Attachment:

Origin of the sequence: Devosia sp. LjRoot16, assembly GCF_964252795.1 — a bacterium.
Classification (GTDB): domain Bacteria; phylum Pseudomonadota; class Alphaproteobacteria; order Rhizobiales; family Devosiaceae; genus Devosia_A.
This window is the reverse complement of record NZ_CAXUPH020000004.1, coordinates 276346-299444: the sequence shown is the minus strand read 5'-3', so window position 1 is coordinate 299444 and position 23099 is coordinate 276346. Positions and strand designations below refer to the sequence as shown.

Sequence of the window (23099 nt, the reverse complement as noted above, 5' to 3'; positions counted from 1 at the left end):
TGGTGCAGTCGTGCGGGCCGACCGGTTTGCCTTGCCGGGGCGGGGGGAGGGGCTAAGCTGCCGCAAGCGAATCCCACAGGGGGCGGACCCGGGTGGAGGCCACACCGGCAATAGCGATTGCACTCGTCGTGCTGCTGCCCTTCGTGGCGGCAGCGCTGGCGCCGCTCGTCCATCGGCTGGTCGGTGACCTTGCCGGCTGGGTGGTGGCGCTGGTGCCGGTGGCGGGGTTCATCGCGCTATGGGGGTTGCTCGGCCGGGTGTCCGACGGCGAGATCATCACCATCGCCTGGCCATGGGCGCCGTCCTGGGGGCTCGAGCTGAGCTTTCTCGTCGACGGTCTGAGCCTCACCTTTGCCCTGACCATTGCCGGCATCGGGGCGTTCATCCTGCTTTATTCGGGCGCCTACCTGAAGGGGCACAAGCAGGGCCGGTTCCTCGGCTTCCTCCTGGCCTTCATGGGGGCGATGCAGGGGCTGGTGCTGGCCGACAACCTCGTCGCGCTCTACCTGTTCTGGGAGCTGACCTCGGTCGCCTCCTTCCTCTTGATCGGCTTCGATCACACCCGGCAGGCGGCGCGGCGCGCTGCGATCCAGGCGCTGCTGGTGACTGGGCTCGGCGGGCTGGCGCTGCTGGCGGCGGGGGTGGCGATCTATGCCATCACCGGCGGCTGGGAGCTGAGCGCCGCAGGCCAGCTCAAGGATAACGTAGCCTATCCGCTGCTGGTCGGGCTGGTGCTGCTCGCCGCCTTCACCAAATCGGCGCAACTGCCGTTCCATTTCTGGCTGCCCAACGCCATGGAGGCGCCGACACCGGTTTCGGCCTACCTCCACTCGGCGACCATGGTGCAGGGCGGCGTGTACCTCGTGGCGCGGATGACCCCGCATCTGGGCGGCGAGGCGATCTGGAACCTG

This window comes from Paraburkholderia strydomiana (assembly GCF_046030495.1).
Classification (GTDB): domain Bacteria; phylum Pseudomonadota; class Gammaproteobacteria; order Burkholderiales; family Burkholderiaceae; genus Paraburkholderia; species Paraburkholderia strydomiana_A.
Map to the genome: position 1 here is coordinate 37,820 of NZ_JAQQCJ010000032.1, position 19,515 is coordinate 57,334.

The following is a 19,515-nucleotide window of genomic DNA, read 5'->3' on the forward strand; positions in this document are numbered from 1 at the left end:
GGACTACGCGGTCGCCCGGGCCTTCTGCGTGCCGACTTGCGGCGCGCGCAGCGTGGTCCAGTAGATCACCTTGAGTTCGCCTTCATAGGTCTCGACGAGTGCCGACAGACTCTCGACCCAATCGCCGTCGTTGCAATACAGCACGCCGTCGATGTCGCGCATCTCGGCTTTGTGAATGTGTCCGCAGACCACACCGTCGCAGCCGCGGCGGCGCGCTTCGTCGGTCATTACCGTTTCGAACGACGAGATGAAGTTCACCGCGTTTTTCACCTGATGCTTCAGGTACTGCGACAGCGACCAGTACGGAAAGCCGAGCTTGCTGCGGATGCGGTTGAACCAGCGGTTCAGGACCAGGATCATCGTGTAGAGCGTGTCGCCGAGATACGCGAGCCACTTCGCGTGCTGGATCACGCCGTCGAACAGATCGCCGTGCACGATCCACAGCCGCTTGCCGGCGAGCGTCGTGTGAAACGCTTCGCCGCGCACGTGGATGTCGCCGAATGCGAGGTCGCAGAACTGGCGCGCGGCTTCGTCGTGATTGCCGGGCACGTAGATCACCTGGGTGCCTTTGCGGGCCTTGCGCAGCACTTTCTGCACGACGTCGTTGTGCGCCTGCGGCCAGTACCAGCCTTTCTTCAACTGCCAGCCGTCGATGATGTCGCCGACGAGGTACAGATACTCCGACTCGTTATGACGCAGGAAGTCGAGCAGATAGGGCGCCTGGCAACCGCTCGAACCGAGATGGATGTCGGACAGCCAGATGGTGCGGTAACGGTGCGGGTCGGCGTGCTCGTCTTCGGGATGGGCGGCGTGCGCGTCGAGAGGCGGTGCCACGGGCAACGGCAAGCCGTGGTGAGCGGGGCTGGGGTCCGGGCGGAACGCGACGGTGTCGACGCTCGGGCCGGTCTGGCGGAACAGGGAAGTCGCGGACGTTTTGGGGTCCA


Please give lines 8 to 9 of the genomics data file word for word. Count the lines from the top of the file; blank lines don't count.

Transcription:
Map to the genome: position 1 here is coordinate 37,820 of NZ_JAQQCJ010000032.1, position 19,515 is coordinate 57,334.

The following is a 19,515-nucleotide window of genomic DNA, read 5'->3' on the forward strand; positions in this document are numbered from 1 at the left end: